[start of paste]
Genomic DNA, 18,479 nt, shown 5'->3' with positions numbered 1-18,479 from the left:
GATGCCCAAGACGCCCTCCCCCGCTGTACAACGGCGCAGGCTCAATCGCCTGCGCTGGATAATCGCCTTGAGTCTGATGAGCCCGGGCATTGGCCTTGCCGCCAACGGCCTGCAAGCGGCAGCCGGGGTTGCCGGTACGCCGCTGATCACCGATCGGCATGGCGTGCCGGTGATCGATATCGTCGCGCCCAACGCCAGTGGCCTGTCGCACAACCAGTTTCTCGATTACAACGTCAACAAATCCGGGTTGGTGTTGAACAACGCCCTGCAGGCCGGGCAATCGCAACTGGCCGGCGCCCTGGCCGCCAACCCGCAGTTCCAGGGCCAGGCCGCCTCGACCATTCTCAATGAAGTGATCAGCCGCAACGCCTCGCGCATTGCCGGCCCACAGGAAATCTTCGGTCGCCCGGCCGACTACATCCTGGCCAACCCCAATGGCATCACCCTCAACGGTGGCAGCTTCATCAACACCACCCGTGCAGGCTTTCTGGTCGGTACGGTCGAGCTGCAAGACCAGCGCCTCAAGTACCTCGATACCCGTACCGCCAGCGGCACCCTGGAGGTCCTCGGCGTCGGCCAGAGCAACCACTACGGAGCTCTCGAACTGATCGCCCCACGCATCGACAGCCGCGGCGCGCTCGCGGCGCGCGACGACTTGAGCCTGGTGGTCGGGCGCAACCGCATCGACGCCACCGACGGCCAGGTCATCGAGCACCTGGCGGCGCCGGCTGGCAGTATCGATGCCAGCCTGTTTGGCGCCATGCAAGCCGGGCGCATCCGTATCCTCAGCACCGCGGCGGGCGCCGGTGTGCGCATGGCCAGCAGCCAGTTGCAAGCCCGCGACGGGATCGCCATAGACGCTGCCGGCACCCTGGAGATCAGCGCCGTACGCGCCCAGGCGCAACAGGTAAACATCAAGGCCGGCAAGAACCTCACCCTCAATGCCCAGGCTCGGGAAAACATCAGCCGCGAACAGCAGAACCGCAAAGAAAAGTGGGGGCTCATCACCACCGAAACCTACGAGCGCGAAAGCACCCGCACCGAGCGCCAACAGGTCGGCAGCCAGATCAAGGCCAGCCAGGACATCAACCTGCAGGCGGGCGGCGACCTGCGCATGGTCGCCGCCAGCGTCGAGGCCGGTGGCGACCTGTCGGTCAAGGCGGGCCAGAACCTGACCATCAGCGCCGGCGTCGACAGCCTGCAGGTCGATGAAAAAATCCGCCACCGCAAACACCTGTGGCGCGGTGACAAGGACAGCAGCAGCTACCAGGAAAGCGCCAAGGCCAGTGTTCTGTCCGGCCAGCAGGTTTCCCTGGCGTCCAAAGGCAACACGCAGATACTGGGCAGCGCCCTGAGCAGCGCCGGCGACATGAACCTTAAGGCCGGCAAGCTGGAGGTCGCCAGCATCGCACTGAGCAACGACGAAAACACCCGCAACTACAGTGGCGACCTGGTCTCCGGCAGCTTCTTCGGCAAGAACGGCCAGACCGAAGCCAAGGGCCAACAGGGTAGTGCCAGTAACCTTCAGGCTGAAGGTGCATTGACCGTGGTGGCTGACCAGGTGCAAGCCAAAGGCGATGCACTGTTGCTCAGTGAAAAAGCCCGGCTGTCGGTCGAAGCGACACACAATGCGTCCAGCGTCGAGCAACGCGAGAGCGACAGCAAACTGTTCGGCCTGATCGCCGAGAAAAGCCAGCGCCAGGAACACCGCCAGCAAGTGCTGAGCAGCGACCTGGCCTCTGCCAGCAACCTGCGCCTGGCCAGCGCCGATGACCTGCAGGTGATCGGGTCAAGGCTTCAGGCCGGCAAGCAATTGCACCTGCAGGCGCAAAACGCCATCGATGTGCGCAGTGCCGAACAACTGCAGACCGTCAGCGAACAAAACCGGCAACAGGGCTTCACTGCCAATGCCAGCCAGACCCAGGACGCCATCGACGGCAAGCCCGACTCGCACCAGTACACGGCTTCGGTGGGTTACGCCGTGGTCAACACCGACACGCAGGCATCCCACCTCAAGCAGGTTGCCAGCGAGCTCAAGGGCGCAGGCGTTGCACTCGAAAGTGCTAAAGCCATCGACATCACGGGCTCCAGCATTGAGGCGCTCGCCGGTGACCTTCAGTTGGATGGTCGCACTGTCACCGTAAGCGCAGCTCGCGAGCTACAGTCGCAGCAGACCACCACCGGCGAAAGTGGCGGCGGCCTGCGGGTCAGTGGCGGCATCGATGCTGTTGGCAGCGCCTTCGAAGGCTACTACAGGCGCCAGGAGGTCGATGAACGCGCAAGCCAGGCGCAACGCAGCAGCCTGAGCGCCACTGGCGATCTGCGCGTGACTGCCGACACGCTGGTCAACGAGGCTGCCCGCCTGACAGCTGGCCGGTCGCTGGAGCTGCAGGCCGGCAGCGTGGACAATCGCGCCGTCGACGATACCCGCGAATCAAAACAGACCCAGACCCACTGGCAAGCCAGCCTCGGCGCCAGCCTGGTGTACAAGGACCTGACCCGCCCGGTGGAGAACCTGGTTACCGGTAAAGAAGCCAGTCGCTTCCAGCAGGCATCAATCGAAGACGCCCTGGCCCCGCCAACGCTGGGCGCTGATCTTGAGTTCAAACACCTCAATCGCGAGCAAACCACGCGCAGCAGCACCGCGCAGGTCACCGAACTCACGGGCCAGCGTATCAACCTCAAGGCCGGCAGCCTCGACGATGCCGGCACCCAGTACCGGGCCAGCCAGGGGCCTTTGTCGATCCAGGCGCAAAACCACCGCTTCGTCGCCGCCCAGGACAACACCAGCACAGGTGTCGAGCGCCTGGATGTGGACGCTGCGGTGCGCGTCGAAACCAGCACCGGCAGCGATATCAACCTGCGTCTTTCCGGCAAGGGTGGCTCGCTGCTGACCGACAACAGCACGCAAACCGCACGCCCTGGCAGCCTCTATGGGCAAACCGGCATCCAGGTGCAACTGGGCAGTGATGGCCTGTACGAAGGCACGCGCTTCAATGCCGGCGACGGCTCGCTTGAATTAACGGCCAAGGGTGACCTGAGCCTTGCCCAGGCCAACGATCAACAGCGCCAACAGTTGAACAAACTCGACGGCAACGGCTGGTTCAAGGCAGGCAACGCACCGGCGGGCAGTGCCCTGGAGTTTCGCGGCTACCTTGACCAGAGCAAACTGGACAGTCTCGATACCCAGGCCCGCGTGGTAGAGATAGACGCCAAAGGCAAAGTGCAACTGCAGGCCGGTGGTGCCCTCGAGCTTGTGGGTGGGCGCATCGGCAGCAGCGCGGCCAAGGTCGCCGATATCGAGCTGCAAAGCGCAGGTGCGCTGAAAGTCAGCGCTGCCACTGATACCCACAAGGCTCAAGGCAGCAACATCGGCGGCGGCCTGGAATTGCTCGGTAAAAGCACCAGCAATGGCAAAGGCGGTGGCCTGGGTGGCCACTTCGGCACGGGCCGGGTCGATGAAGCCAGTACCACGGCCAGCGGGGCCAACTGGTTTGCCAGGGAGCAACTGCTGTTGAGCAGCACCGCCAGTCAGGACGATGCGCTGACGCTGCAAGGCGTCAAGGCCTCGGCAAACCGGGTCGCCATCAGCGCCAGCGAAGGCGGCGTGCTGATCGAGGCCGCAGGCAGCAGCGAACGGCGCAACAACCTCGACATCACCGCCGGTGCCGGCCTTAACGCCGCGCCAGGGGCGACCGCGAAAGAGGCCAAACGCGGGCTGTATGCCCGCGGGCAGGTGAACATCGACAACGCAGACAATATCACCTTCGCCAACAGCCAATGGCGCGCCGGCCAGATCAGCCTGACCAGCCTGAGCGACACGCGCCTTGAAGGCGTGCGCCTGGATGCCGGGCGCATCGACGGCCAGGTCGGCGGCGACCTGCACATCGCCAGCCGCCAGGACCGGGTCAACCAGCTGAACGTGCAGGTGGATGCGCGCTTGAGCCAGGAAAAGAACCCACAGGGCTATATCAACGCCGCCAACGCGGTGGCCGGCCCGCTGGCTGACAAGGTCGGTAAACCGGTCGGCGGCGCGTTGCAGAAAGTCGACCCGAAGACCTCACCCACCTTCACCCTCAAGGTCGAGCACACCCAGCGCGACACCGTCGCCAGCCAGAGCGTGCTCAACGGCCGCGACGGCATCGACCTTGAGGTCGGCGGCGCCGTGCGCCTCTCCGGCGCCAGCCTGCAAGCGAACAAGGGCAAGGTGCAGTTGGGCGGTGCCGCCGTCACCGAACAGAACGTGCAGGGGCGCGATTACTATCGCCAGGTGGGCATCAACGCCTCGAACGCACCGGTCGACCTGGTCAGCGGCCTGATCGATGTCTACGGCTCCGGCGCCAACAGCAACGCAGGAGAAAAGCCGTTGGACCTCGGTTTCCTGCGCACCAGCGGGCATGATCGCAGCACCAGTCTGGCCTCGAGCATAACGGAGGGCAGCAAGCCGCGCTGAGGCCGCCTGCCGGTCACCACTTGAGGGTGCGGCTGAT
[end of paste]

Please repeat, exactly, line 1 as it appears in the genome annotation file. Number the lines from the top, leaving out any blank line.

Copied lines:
Genomic DNA, 18,479 nt, shown 5'->3' with positions numbered 1-18,479 from the left: